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Randy Grskovic at BAF

VIA met with Randy Grskovic about 48 hours after he had arrived in Vancouver from Toronto. He described his first two days back, in what he calls his 'home city', as... awesome! Pun intended.

VIA met with Randy Grskovic about 48 hours after he had arrived in Vancouver from Toronto. He described his first two days back, in what he calls his 'home city', as... awesome! Pun intended.

In that short period he had visited more exhibitions than many locals do in a month. Field Contemporary, Gallery Jones, Catriona Jeffries Gallery, Winsor Gallery, Equinox Gallery, the Mashup exhibition at the Vancouver Art Gallery, the Rennie Collection, and there were probably others as well. This was only the start of Grskovic's re-immersion into Vancouver's art-sphere.

Grskovic was back in town to install work that is part of Capture Photography Festival this year. Capture has taken over nearly all of Vancouver's exhibition spaces during the month of April. The city is dedicated to photography right now, in a very big way! Grskovic met with VIA to discuss his practice, his exhibition at Burrard Arts Foundation, as well as, many other fascinating things. Judging by the energy that he exuded during his interview, there is no doubt that, post-interview and exhibition set-up, Grskovic went on to see another forty exhibitions before he left for Toronto.

Grskovic was an active artist, collaborator and exhibition curator in Vancouver for several years. In 2013, he opted for a change of scenery, job and city and moved to Toronto. So far, so good, he is busy acquiring a new perspective of the Canadian Art scene and immersing himself in darkrooms. His practice has grown and shifted. During our encounter, the many ideas and sensibilities that scatter across his art-making were fascinating to explore as he wove the story of his past into the present.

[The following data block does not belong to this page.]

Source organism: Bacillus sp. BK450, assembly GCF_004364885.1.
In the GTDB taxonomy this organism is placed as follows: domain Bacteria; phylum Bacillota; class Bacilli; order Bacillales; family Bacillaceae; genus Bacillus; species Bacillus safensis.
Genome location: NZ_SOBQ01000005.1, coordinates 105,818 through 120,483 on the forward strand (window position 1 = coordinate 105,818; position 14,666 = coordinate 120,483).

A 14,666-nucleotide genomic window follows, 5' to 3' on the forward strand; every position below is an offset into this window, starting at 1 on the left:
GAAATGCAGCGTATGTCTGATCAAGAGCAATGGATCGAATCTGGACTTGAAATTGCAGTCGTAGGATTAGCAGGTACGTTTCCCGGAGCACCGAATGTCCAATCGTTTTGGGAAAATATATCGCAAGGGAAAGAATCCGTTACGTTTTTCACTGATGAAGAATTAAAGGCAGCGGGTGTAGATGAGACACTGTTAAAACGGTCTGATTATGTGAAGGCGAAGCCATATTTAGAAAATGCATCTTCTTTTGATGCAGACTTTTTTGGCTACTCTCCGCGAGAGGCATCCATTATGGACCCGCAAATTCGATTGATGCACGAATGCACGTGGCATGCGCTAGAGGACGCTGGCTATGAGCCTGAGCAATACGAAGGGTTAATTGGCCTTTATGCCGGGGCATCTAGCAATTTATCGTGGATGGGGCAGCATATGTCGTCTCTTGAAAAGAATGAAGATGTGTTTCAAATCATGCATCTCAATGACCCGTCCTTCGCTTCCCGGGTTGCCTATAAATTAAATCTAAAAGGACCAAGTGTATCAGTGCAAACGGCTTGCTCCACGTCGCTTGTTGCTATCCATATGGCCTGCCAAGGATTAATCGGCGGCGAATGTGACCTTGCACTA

“I never worked in a darkroom until I moved to Toronto. My practice when I lived in Vancouver was collage. When I went to art school, I already knew how to draw and paint so I ended up taking video art because I wanted to learn a new skill. 'Young Randy' thought, if I am paying for school, I might as well be learning a new skill. So I worked a lot with video, then I realized that I really liked working with found imagery... I would build these video sculptures that would play these found images. As I finished school I couldn't afford to create giant video sculptures, nor did I have the space. Plus student loan payments were coming in. Out of the reality of economy I started making these machines out of paper and also collage works. I was focused on collage work for a long time. But for me, it wasn't just about the paper, it was also about the publications and their historical context."

"I worked with magazines like National Geographic or Popular Mechanics, I would cut out machine parts and create these fantastic machines. Then I started thinking beyond that and what does it mean to have a published, printed image. Before an image appears in a publication there is already such a wealth of filters (editors) that it went through, and of course, I also thought about the distribution...I started creating what looked like digital collages based on the replication of the images I was using. It was really interesting, even the printed quality is different between magazine copies, some are more saturated, some have faded. You really notice this when you put them together. Even though they are meant to be identical copies, you see all this variation!”

“I'd also go on Ebay and collect additional editions of different magazines that I wanted more copies of. A lot of this doesn't show through the work but the process for me is so fascinating. I always hope that people have different access points through the work and then through conversations like this, I can expand on my motivations for making work... As an artist, I don't think that I make pieces, I hope that I make conversations”.

“Whilst I was looking on Ebay for magazines, I started finding negatives that interested me.” Grskovic enjoyed the contrast between the ubiquitous diffusion of publications versus the personal more intimate presence of these original negatives. Eventually Grskovic's negative searches led him to glass negatives and into the dark room at Gallery 44 in Toronto. The glass negatives are part of his newest work currently on exhibit at the Burrard Arts Foundation. The exhibition is titled Earth to Earth, Ashes to Ashes, Dust to Dust.